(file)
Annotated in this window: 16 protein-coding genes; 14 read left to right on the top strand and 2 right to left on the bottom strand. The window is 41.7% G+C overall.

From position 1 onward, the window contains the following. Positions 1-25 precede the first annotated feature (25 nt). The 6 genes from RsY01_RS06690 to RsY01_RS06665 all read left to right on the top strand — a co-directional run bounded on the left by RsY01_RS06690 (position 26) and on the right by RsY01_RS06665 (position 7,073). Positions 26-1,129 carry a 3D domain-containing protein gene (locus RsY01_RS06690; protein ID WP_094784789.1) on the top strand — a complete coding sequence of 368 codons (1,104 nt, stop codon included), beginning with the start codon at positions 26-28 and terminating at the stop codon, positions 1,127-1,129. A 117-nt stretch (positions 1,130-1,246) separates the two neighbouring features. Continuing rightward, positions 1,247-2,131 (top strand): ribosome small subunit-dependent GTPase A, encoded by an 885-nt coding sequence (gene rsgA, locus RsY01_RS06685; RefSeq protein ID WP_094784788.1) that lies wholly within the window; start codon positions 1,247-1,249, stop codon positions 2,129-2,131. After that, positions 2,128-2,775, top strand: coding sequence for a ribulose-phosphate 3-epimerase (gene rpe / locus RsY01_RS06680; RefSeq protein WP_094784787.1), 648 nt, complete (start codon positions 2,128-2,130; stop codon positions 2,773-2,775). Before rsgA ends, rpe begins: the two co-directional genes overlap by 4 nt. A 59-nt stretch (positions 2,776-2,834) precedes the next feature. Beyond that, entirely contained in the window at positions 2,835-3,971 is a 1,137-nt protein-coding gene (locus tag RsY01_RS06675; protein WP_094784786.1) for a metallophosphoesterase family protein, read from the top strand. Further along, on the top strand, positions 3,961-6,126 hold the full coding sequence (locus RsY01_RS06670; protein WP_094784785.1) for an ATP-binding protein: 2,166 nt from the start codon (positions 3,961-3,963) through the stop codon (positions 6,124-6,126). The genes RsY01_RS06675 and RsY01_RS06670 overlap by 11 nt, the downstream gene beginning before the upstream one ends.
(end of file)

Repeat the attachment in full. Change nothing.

Annotated in this window: 16 protein-coding genes; 14 read left to right on the top strand and 2 right to left on the bottom strand. The window is 41.7% G+C overall.

From position 1 onward, the window contains the following. Positions 1-25 precede the first annotated feature (25 nt). The 6 genes from RsY01_RS06690 to RsY01_RS06665 all read left to right on the top strand — a co-directional run bounded on the left by RsY01_RS06690 (position 26) and on the right by RsY01_RS06665 (position 7,073). Positions 26-1,129 carry a 3D domain-containing protein gene (locus RsY01_RS06690; protein ID WP_094784789.1) on the top strand — a complete coding sequence of 368 codons (1,104 nt, stop codon included), beginning with the start codon at positions 26-28 and terminating at the stop codon, positions 1,127-1,129. A 117-nt stretch (positions 1,130-1,246) separates the two neighbouring features. Continuing rightward, positions 1,247-2,131 (top strand): ribosome small subunit-dependent GTPase A, encoded by an 885-nt coding sequence (gene rsgA, locus RsY01_RS06685; RefSeq protein ID WP_094784788.1) that lies wholly within the window; start codon positions 1,247-1,249, stop codon positions 2,129-2,131. After that, positions 2,128-2,775, top strand: coding sequence for a ribulose-phosphate 3-epimerase (gene rpe / locus RsY01_RS06680; RefSeq protein WP_094784787.1), 648 nt, complete (start codon positions 2,128-2,130; stop codon positions 2,773-2,775). Before rsgA ends, rpe begins: the two co-directional genes overlap by 4 nt. A 59-nt stretch (positions 2,776-2,834) precedes the next feature. Beyond that, entirely contained in the window at positions 2,835-3,971 is a 1,137-nt protein-coding gene (locus tag RsY01_RS06675; protein WP_094784786.1) for a metallophosphoesterase family protein, read from the top strand. Further along, on the top strand, positions 3,961-6,126 hold the full coding sequence (locus RsY01_RS06670; protein WP_094784785.1) for an ATP-binding protein: 2,166 nt from the start codon (positions 3,961-3,963) through the stop codon (positions 6,124-6,126). The genes RsY01_RS06675 and RsY01_RS06670 overlap by 11 nt, the downstream gene beginning before the upstream one ends.